The extra time away from home, coupled with other stuff going on, means I'm not finding time to check on social media. I'd pretty much given up on Google Plus anyway - friends who were either saying nothing or filtering me out meant there was pretty much nothing on there - but Facebook is now getting only the odd glance, mainly at the "has anyone invited me to something" bit. Apparently there's a new version of Facebook? Hadn't noticed...

If you want me to actually know something, email is still by far your best bet.


The schedule for Consequences is now available. (17th to 20th November, if you haven't already signed up...) Apparently there's one more freeform to be added, on Sunday morning. Otherwise, this seems to be finalised. I'll be running The Last Voyage of Santa Anna on Saturday afternoon - finally a con that doesn't dump me in the breakfast slot!


I'm now on Google+ - this is probably my profile? So far, I'm less than convinced. Posts appear in completely random order. The ability to add people to different circles seems a good idea, but there's no easy way to set up defaults for posting, so posting to a specific group of circles is rather too fiddly. There's also no way to set up circles that people can add themselves to. As it stands, I can set up circles for "gaming", "dogs", "politics", or whatever, but I need to manually manage everything, probably guessing what people might be interested in. Much better if people could choose for themselves.

But the big problem at the moment is the lack of people using the service, and the difficulty of finding those who do. Without a critical mass of people to communicate with, Google+ remains pretty pointless.


Cisco's thyroid is settling down nicely. His hormone levels are still a little high, but within the "not much to worry about" bracket. He's still on pills twice a day, quite possibly this dose for ever more. The next blood test is a couple of months off, and Cisco does enjoy his pill-smeared-in-butter-and-wrapped-in-ham treats. Also, his eye is finally starting to heal nicely.

The dogs are all pretty healthy at the moment. Murphy has settled in all too well, and is starting to show his demanding, pushy side. At the moment, if he doesn't get his own way, he's taken to throwing food bowls around or knocking over piles of stuff. Since this makes us laugh rather than give in, hopefully this will be short lived.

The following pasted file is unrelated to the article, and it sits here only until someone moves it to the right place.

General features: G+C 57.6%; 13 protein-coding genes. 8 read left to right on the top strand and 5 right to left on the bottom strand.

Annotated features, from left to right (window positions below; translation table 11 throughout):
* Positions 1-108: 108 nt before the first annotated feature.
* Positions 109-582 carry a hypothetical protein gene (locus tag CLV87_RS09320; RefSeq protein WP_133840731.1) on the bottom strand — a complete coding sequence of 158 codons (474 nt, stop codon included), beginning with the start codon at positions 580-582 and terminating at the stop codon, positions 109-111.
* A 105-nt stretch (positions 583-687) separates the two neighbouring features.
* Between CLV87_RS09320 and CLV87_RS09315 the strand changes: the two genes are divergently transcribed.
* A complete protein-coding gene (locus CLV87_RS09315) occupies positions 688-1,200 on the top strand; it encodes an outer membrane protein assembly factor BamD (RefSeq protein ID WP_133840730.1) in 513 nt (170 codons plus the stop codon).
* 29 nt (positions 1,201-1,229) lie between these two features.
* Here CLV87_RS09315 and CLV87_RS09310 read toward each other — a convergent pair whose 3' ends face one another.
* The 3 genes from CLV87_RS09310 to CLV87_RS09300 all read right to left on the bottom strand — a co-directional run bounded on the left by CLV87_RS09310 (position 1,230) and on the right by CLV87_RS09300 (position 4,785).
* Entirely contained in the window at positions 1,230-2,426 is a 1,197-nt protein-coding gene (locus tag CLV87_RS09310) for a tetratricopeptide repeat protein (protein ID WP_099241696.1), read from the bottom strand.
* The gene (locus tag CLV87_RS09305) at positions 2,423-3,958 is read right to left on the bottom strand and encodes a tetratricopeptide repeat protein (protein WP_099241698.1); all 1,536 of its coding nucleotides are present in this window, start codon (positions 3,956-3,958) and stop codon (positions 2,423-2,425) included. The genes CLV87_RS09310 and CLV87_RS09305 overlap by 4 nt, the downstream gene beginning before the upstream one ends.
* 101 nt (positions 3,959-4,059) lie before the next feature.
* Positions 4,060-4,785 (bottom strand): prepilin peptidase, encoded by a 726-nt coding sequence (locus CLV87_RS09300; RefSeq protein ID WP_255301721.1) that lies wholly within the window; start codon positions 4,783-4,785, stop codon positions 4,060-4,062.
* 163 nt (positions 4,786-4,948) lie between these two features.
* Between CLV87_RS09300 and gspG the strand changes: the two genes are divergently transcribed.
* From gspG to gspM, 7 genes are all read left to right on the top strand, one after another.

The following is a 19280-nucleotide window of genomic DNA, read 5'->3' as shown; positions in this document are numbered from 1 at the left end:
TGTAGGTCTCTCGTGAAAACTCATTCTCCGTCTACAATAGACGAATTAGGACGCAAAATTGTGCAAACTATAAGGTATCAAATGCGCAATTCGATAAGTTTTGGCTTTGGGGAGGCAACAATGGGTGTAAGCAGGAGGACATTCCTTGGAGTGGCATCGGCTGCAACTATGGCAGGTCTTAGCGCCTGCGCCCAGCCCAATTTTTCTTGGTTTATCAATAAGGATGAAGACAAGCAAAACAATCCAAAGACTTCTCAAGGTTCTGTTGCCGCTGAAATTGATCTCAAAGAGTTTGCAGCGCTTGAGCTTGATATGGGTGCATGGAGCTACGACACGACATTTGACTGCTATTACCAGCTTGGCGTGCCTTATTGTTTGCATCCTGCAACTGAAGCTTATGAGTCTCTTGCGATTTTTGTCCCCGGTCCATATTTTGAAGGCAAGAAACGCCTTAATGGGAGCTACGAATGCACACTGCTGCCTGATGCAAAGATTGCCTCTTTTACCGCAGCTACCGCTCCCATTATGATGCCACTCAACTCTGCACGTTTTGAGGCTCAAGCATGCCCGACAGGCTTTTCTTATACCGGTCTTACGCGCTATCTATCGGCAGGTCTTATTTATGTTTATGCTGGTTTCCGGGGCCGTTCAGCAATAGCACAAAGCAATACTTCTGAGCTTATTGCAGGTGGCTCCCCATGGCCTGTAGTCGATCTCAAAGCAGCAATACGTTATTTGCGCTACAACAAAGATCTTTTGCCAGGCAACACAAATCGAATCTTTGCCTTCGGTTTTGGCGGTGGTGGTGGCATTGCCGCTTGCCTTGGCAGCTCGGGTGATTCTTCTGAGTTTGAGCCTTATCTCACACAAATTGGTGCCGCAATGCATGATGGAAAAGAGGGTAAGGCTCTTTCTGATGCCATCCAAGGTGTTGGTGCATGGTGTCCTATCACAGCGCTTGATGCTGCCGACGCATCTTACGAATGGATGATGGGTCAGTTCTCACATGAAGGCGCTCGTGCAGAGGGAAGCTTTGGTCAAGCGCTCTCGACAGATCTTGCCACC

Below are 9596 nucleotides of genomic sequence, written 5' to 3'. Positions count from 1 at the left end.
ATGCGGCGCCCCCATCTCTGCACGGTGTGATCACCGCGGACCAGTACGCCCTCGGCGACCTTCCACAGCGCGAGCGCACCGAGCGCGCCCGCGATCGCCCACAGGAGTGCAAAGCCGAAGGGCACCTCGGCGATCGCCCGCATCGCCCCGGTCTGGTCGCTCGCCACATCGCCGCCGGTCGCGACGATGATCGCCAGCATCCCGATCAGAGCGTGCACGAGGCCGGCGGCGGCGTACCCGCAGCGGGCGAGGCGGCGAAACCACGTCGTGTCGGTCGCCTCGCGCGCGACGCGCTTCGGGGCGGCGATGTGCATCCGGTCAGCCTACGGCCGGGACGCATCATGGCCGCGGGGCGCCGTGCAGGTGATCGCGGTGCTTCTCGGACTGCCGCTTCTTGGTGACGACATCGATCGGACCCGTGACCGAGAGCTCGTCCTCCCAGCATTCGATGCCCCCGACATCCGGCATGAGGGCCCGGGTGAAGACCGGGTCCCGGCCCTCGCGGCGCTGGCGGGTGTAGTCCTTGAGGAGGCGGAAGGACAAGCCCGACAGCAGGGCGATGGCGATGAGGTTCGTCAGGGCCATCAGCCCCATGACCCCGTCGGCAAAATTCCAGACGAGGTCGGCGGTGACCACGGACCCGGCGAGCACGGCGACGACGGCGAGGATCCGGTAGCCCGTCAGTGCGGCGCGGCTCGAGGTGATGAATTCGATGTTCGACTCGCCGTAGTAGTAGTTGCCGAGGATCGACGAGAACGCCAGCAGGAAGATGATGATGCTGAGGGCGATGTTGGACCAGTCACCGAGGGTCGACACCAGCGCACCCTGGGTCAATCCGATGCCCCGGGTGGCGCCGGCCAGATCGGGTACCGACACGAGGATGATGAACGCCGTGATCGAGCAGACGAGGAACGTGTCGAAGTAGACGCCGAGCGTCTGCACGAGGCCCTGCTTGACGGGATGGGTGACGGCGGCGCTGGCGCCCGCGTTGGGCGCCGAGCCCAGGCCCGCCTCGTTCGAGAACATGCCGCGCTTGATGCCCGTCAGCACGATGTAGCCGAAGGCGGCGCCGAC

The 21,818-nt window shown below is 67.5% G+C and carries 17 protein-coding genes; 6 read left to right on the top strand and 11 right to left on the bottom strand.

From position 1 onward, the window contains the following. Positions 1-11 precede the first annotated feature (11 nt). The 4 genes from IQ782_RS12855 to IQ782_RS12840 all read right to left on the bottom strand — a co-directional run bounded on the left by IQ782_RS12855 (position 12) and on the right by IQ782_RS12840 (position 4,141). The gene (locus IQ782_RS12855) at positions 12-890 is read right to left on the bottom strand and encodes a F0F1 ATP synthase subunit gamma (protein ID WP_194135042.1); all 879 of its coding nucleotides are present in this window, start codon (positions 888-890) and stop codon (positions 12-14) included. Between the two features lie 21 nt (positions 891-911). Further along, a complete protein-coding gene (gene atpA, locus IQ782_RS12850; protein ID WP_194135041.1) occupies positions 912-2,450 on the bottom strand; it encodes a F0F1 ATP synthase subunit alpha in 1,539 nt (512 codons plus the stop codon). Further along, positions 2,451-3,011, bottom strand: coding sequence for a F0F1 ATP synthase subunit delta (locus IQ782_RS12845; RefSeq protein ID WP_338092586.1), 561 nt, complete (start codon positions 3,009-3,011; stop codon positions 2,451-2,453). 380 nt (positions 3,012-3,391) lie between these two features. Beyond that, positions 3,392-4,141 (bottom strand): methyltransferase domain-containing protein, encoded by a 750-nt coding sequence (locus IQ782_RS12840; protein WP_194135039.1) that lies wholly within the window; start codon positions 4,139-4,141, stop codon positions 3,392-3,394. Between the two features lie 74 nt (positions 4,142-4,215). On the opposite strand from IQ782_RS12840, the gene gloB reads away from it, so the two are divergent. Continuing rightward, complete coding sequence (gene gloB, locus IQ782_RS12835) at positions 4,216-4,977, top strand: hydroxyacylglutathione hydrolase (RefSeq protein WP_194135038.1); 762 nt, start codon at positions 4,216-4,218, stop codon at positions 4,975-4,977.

I took the three dogs for a walk on my own for the first time this morning. A qualified success. The start was chaotic. As soon as they got out of the car, all three headed in different directions. By the time we got back to the carpark, I had them all sticking with me, and getting them back in the car was pretty straightforward. Hopefully, I can improve from here...


This is Murphy.

He's at the rear, nearest me. Tara & Zak are in front.

Murphy is a ~6 year old wolfhound boy, about an inch taller than Tara, and newly arrived from Ireland on the Stranraer ferry. His previous owner died, following a spell in hospital, and Murphy has been rehomed by the wonderful people at Erin Hounds. I drove down to meet the ferry, taking Fiona to help with dog control on the drive back. (Claire's on call this weekend, so can't be that far from a reliable Internet connection.) We introduced the three dogs at the local park, with additional assistance from Andy. They got on better than we could have hoped, with Tara even flirting. He's also met Cisco, who is already tolerating Murphy in the same room and sniffing at him.

Murphy's very affectionate, a beggar, prefers human food to dog food, and helps to clean kitchen counters. Some of this we may need to train him out of... Zak and Tara have told him off over beds and food (respectively), with Murphy running and hiding. At the moment, he's sleeping and eating in a different room than the other dogs, so we can manage the relationships. So far, all looks quite promising.

I don't know if we'll keep his name. I quite like Murphy, but we might come up with something better. Time will tell, I guess...

On The Upside

Lest people think I'm overly negative about the current series of Doctor Who, here's the positives list:

River Song. Love River. Or, to be honest, probably more a case of love Alex Kingston. Even with a poor script, she's wonderful. Here, she's stunning.

The Silence. Creepy. Intriguing.

Canton Delaware. Though, again, this may be inspired casting...

"The Impossible Astronaut" set out any number of intriguing mysteries. Let's hope the finale brings cool answers...

The Doctor and Idris. Nuff said.

Auntie & Uncle were classic Gaiman oddballs. Shame they didn't get more screen time - could have dropped some of the running along corridors to fit them in.